Colonel Liam's Pegasus a Win for All Connections

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Robert and Lawana Low celebrate their newly-crowned Grade I winner Colonel Liam. Coglianese

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The journey from Missouri to Hallandale Beach proved to be more than worth it for owners Robert and Lawana Low when they watched their speedy gray colt Colonel Liam (Liam's Map) flash past the wire to win the $1-million GI Pegasus World Cup Turf.

While Robert Low said they were confident going into the Pegasus, they were unconvinced that the newly-turned 4-year-old had to win by a landslide in order to be considered a top contender in his division.

“I think it was a really nice field,” he noted. “There were some really nice horses with some good numbers, but he didn't disappoint.

While the Lows enjoyed the victory from the winner's circle, another couple celebrated from their farm in Ocala.

Colonel Liam became a dream come true for Ron and Suzanne Fein when he was their first seven-figure pinhook in 2019.

“He came on like gangbusters,” Ron Fein said of the race with enthusiasm. “It was terrific- just beautiful movement. I had always been thinking dirt, so he surprised me. I think he'd be good on dirt or turf; He's just a superhorse.”

The Feins have been pinhooking both weanlings and yearlings for 22 years at their Superfine Farms in Ocala. Throughout their journey in the business, they've worked closely with Ciaran Dunne of Wavertree Stables. Fein credits Dunne for finding Colonel Liam at the 2018 Keeneland September Sale.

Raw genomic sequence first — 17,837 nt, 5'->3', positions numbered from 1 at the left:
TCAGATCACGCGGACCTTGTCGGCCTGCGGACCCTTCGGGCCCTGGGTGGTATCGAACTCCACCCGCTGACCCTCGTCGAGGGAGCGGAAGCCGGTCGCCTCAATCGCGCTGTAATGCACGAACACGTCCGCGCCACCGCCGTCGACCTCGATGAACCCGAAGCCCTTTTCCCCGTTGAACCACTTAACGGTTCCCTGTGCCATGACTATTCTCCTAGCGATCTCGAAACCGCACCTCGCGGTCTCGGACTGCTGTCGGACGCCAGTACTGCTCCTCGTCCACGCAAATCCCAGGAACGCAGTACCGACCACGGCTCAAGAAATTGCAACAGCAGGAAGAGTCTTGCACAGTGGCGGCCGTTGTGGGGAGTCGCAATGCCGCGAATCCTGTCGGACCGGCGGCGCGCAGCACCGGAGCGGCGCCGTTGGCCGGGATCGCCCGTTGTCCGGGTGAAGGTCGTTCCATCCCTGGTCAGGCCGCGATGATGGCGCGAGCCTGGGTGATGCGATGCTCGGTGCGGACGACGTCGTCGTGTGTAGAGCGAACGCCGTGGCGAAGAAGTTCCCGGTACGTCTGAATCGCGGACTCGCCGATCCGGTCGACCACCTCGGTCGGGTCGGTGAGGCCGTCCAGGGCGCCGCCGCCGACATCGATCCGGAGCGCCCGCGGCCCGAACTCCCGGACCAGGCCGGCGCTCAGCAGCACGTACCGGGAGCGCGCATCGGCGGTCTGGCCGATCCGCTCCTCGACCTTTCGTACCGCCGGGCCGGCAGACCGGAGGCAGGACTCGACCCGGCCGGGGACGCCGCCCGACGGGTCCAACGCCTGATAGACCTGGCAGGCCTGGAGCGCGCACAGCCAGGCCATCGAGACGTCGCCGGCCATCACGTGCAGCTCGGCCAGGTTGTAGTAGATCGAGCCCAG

“He saw the horse and asked if I liked him,” Fein recalled. “I thought he was a nice-looking colt. He had good conformation and looked like he was going to be quick, but I didn't think he was anything special, special.”

Colonel Liam sells for $1.2 million with the Wavertree consignment at the 2019 OBS April Sale. | Wavertree Stables

After signing the ticket for $50,000, Fein brought the colt home to Superfine Farms, where he and his wife break six to eight yearlings each year.

By the time Fein delivered the colt to Wavertree in the weeks leading up to the OBS April Sale, the youngster had been transformed.

“When we took him over to Ciaran, his eyes lit up,” Fein recalled. “He had gained a lot of leg, his body had filled out and he looked absolutely gorgeous. He was a beautiful mover. We use Racing Edge Training Center and we kept getting comments from trainers and riders that they thought this horse was something special.”

The April-foaled gray was out Amazement (Bernardini), a daughter of dual Grade I winner Wonder Again (Silver Hawk) and a sister to Red Raven (Smart Strike), a stakes winner in Japan. He hailed from the family of Grass Wonder, a champion 2-year-old in Japan.

After breezing :20 4/5 at the sale, Colonel Liam caught the eye of several top bidders, including the Low's agent Jacob West.

“I was relying on Jacob's evaluation of him,” Low explained. “We noticed in his pedigree, he had a strong female family. Jacob, with his connection to the Taylor brothers, has a lot of appreciation for Unbridled's Song and that sire line.”